WASHINGTON — The slowdown in failures has led the Federal Deposit Insurance Corp. to pull back on its budgeting.

On the same day it proposed new capital requirements for all institutions, the FDIC's board of directors approved a 2011 agency budget of $3.96 billion, a 0.7% drop from the previous year.

Though that is only a slight decline, agency officials described the move as an important step.

It represents a "transition point for the agency," said FDIC Vice Chairman Martin Gruenberg.

The spending proposal came as the board took steps to implement the "Collins Amendment," a Dodd-Frank Act provision crafted by Sen. Susan Collins, R-Maine, that establishes an industrywide capital floor as well as new market risk capital standards unveiled last year by the international Basel Committee on Banking Supervision.

The board also finalized a new target ratio of agency reserves to insured deposits — known as the designated reserve ratio — of 2%. The new ratio is well above the previous DRR of 1.25%, but will only serve as a long-term goal that would not be reached before 2027.

But the biggest surprise perhaps from the meeting was the proposed decrease — however small — in the budget. The FDIC had not seen any decline in expenditures since 2006, while spending has expanded tremendously over the past few years to handle the wave of failures.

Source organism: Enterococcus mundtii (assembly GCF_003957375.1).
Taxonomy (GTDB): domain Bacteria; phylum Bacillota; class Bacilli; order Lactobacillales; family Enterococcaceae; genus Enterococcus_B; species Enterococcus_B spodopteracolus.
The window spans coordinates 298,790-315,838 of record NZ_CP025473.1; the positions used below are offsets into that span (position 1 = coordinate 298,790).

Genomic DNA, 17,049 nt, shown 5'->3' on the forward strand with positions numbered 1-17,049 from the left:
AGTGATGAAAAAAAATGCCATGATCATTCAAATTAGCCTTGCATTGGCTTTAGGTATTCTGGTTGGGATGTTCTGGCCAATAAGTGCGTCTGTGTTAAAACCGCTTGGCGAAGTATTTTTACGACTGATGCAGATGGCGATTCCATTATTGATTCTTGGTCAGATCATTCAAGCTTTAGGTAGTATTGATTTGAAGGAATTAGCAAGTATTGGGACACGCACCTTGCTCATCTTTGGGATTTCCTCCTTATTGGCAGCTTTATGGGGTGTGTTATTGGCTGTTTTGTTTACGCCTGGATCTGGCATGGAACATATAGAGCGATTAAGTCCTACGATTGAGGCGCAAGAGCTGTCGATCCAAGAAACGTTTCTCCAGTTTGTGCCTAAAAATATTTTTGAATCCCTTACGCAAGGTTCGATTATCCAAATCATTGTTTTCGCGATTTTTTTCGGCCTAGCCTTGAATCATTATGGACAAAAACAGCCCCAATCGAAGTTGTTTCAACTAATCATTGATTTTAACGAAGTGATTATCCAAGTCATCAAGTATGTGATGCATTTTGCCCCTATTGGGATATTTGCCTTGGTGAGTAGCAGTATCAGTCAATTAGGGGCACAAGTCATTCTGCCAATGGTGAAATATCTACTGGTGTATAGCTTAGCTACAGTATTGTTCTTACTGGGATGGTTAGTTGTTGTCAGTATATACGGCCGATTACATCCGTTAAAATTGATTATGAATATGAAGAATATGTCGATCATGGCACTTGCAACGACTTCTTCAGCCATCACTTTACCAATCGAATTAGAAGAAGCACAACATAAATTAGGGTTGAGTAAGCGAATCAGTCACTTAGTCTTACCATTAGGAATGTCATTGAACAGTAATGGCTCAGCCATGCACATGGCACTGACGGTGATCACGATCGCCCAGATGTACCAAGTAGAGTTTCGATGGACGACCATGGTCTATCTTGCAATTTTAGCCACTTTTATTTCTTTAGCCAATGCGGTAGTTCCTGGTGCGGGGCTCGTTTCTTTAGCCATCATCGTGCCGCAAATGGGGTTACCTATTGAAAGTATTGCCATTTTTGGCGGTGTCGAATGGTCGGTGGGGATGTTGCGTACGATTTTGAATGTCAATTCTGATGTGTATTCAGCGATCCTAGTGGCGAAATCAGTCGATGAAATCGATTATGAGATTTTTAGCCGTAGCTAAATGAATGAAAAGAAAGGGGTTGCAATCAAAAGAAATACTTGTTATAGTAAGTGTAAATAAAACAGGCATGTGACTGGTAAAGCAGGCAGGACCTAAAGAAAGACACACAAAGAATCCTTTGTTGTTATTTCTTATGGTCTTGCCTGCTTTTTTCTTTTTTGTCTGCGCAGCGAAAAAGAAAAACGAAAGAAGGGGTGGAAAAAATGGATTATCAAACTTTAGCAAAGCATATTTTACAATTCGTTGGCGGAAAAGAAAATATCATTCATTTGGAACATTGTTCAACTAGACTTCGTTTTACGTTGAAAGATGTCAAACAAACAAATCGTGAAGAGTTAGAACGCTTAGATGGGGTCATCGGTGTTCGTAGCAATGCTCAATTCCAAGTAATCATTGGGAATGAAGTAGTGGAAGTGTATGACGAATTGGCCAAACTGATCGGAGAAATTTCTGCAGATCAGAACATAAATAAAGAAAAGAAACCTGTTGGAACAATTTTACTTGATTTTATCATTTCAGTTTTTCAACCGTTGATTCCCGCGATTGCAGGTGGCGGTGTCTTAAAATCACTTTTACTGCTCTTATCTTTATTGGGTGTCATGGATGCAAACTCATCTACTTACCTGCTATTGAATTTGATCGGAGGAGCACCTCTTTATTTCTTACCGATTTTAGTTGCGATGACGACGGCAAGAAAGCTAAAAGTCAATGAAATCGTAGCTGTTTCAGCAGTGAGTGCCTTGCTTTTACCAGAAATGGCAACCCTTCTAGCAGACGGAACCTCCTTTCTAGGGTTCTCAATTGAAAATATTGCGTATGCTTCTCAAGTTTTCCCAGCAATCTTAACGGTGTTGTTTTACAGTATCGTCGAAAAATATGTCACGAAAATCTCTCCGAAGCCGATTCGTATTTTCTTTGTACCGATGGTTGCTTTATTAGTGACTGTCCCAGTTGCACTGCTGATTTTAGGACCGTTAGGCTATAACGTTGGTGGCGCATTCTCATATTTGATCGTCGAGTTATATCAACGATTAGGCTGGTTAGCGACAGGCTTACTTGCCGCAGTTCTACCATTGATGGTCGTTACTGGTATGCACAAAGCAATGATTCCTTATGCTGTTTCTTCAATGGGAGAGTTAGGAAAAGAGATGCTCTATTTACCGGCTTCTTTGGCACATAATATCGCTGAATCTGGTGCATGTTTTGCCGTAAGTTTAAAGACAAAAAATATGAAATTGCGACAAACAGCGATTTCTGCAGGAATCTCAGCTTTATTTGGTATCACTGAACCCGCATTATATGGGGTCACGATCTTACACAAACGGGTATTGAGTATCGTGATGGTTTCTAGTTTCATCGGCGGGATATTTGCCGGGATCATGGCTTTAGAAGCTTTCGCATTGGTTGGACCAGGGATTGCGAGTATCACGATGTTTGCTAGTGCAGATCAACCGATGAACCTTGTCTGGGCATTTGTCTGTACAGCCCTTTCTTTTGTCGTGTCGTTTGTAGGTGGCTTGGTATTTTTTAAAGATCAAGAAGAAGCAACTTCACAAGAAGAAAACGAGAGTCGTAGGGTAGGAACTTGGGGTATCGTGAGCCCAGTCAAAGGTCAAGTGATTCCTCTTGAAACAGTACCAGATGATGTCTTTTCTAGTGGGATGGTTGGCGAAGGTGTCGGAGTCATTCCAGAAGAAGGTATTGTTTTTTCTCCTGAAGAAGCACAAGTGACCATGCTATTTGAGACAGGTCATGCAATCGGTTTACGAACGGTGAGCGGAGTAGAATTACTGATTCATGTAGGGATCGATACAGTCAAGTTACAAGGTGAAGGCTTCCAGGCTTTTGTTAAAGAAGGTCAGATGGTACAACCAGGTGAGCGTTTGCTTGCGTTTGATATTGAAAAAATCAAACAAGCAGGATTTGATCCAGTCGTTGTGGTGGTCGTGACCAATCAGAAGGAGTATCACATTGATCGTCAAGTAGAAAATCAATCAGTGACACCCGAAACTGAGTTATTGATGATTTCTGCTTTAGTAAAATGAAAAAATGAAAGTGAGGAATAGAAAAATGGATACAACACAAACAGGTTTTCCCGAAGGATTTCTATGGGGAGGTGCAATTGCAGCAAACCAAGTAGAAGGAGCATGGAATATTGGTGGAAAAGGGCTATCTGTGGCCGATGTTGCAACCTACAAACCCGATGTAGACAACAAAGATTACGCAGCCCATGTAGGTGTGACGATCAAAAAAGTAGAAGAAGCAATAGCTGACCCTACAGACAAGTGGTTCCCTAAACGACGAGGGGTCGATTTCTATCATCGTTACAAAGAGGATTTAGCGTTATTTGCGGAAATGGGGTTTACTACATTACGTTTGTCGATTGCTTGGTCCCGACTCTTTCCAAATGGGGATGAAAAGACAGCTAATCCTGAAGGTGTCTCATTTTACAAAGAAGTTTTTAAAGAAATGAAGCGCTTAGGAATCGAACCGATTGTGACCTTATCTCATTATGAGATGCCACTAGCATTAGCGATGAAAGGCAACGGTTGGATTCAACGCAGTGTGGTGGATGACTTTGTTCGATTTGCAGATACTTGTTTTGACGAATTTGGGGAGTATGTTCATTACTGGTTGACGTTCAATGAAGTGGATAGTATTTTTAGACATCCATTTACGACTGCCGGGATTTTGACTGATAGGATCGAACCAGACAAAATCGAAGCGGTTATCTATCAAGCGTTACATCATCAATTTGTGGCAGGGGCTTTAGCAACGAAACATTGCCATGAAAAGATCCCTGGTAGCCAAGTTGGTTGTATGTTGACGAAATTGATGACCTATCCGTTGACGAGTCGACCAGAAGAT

Still, it was a minor decrease. Agency officials said high numbers of staff were needed to deal with supervisory issues, including a long problem-bank list currently at 860 institutions as well as implementing FDIC reforms resulting from Dodd-Frank.

But it was clear the agency sees positive signs ahead, at least for now. "The budget contemplates that there will be a lower number of failures" in 2011, while being "mindful of course that we have sufficient resources here to maintain readiness in case that's incorrect," Thomas Peddicord, a deputy director in the FDIC's division of finance, told the board.

He said while the number of problem banks is high, that number too is expected to decline.

"That trend appears to be leveling off and I think we would expect that in 2011 that we will reach the peak in terms of problem institutions," he said.